Holiday Snowstorm Threat Shifts South, Hold Everything!

State College, Pa. — 22 December 2010 — reports the latest indications are the cross-country storm will shift farther south, sparing much of the Midwest heavy snow, but raising concerns for the same in places that rarely get it.


Based on the behavior of the storm Tuesday and Wednesday around California, meteorologists now believe the cross-country storm will track farther south through the middle part of the nation, and do so at a slower pace.

While this does not mean the central Plains and the Ohio Valley will escape the system without snow, it does suggest a heavy accumulation would be avoided in the I-80 corridor on the Plains and the I-64/I-70 corridor in the Ohio Valley states.

Interestingly, a more southern track and push of cold air raises the “possibility” of some snow for Southern cities such as Birmingham, Atlanta and Charlotte.

The new, slower storm idea, now being adopted by, would have light snow pushing through the central and northern Plains during the day Christmas Eve, then during the nighttime hours farther east over part of the Ohio Valley.

The possibility of snow in part of the South comes more on Christmas Day.

According to Meteorologist and Southern weather veteran Mark Mancuso, “A number of features have to come together for accumulating snow in the South.”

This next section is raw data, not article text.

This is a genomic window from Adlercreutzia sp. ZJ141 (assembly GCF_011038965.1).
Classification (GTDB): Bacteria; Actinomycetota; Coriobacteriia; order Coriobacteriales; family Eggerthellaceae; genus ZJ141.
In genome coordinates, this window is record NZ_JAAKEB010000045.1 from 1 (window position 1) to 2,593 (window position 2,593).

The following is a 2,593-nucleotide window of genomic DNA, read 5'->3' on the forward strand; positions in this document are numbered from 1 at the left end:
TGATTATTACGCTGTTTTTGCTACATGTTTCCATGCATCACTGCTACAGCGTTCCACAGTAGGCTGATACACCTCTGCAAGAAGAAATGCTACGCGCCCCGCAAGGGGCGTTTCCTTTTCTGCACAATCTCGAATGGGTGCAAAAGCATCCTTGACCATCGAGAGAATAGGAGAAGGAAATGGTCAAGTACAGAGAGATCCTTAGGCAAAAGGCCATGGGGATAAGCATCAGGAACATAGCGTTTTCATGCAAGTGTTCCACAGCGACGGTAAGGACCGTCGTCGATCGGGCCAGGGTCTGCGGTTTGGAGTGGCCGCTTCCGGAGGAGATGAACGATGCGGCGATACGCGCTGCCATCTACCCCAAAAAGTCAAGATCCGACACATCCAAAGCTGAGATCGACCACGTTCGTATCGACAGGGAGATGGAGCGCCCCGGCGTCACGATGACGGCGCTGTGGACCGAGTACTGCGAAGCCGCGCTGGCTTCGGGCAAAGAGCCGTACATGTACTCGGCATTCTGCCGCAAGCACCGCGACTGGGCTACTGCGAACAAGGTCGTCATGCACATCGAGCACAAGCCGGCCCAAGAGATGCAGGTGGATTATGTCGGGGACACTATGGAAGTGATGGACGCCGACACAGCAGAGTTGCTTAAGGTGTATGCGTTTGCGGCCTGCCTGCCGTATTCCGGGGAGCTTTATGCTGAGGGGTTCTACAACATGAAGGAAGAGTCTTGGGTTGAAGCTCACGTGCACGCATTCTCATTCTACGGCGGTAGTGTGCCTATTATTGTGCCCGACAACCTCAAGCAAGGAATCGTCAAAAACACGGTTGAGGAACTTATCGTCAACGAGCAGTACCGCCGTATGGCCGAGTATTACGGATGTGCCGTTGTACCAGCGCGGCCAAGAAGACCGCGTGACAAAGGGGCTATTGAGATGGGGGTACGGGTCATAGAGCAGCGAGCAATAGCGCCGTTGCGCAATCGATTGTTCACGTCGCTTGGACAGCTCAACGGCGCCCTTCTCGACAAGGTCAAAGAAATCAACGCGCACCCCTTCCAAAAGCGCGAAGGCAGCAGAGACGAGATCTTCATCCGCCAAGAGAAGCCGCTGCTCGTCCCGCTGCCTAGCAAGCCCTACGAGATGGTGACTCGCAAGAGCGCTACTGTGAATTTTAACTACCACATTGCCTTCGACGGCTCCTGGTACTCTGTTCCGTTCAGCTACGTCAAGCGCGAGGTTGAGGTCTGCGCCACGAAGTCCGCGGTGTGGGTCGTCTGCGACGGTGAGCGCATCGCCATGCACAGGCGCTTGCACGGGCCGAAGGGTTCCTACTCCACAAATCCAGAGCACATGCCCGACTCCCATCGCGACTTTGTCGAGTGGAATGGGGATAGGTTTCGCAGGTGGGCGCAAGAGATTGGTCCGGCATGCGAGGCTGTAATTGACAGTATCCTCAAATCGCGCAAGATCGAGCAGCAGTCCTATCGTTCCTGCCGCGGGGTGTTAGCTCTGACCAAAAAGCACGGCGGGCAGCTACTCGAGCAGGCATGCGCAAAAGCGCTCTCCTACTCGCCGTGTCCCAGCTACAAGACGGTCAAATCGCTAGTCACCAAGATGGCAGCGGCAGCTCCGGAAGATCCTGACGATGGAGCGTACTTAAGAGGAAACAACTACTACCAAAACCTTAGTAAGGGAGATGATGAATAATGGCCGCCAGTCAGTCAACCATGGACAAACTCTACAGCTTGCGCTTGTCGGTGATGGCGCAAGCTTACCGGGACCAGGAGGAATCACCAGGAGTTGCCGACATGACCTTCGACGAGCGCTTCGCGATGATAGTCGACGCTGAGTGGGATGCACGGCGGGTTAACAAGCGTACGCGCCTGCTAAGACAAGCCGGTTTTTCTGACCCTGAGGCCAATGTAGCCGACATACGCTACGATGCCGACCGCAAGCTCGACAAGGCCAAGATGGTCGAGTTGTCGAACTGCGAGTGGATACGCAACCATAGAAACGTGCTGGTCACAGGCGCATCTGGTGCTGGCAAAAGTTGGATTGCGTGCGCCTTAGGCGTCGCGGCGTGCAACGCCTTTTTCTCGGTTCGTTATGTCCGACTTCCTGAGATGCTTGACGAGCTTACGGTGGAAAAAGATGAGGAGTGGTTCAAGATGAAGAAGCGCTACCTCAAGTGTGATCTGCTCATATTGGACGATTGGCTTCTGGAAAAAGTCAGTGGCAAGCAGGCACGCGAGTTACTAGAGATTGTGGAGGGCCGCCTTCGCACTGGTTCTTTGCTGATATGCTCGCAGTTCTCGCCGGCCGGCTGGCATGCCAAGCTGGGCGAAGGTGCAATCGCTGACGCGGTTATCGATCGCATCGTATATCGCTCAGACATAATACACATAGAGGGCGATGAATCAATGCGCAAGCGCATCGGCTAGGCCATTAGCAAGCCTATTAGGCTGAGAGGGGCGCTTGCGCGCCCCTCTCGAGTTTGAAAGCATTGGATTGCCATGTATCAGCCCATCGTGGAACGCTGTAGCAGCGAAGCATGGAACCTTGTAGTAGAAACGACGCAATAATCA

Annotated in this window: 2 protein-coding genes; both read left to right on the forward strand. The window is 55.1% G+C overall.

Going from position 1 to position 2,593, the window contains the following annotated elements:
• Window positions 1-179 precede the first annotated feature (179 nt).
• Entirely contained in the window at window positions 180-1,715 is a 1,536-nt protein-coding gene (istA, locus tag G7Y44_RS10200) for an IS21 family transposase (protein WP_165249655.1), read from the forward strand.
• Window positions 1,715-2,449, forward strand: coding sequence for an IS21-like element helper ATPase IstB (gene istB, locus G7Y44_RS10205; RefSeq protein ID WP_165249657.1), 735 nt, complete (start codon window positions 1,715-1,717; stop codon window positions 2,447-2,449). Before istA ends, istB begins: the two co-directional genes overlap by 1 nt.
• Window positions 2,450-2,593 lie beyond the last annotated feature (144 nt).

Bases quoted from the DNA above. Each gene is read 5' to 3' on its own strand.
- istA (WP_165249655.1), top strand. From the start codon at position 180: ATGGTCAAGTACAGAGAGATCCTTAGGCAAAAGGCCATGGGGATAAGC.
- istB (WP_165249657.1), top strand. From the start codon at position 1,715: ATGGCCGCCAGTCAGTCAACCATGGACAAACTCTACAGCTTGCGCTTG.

Mancuso stated, “Path of the storm with warm verses cold is one big issue, and the speed of dry air racing in, potentially causing the snow to evaporate before reaching the ground, is another.”

“This is likely to be a two-loafer,” Mancuso added.

Mark was referring to typical rushes on bread (and milk) at grocery stores that occur when a snowstorm threatens the South. “One loaf for the storm, add a second since it is threatening on Christmas,” he said.

Even a couple of inches of snow are a big deal in the South. It is huge, since it will be occurring on or around Christmas.

The issues of a more southern storm, and perhaps a more intense track, have big implications along the Atlantic Seaboard.

Hold on for the ride!

As far as meteorologists’ take on the expensive, high-tech computer models with this storm, “None of them are right.” will continue to keep you updated on the situation, where you can always get your latest local AccuWeather forecast.

By Alex Sosnowski, senior expert meteorologist for

Updated 12-23-2010

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